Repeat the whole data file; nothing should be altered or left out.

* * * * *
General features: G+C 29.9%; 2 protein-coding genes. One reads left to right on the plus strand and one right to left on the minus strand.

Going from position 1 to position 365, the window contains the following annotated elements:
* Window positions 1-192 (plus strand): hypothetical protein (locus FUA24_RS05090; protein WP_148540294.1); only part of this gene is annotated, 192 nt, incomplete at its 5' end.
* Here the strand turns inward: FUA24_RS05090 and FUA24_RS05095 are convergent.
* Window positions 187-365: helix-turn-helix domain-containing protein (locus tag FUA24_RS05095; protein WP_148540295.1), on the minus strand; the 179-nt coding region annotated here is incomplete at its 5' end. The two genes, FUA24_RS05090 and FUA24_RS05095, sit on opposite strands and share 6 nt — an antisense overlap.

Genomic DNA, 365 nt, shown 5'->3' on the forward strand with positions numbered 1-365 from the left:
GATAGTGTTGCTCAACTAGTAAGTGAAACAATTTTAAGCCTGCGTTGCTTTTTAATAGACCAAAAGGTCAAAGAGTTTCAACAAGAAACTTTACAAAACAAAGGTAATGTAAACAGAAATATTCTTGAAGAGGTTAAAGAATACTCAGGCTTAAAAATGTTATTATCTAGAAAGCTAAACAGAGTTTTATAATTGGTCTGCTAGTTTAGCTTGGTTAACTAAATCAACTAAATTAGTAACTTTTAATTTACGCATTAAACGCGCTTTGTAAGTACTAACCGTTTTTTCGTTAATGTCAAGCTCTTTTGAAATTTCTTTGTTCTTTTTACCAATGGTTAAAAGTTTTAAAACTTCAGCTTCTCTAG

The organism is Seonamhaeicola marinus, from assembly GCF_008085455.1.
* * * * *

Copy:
General features: G+C 29.9%; 2 protein-coding genes. One reads left to right on the plus strand and one right to left on the minus strand.

Going from position 1 to position 365, the window contains the following annotated elements:
* Window positions 1-192 (plus strand): hypothetical protein (locus FUA24_RS05090; protein WP_148540294.1); only part of this gene is annotated, 192 nt, incomplete at its 5' end.
* Here the strand turns inward: FUA24_RS05090 and FUA24_RS05095 are convergent.
* Window positions 187-365: helix-turn-helix domain-containing protein (locus tag FUA24_RS05095; protein WP_148540295.1), on the minus strand; the 179-nt coding region annotated here is incomplete at its 5' end. The two genes, FUA24_RS05090 and FUA24_RS05095, sit on opposite strands and share 6 nt — an antisense overlap.

Genomic DNA, 365 nt, shown 5'->3' on the forward strand with positions numbered 1-365 from the left:
GATAGTGTTGCTCAACTAGTAAGTGAAACAATTTTAAGCCTGCGTTGCTTTTTAATAGACCAAAAGGTCAAAGAGTTTCAACAAGAAACTTTACAAAACAAAGGTAATGTAAACAGAAATATTCTTGAAGAGGTTAAAGAATACTCAGGCTTAAAAATGTTATTATCTAGAAAGCTAAACAGAGTTTTATAATTGGTCTGCTAGTTTAGCTTGGTTAACTAAATCAACTAAATTAGTAACTTTTAATTTACGCATTAAACGCGCTTTGTAAGTACTAACCGTTTTTTCGTTAATGTCAAGCTCTTTTGAAATTTCTTTGTTCTTTTTACCAATGGTTAAAAGTTTTAAAACTTCAGCTTCTCTAG

The organism is Seonamhaeicola marinus, from assembly GCF_008085455.1.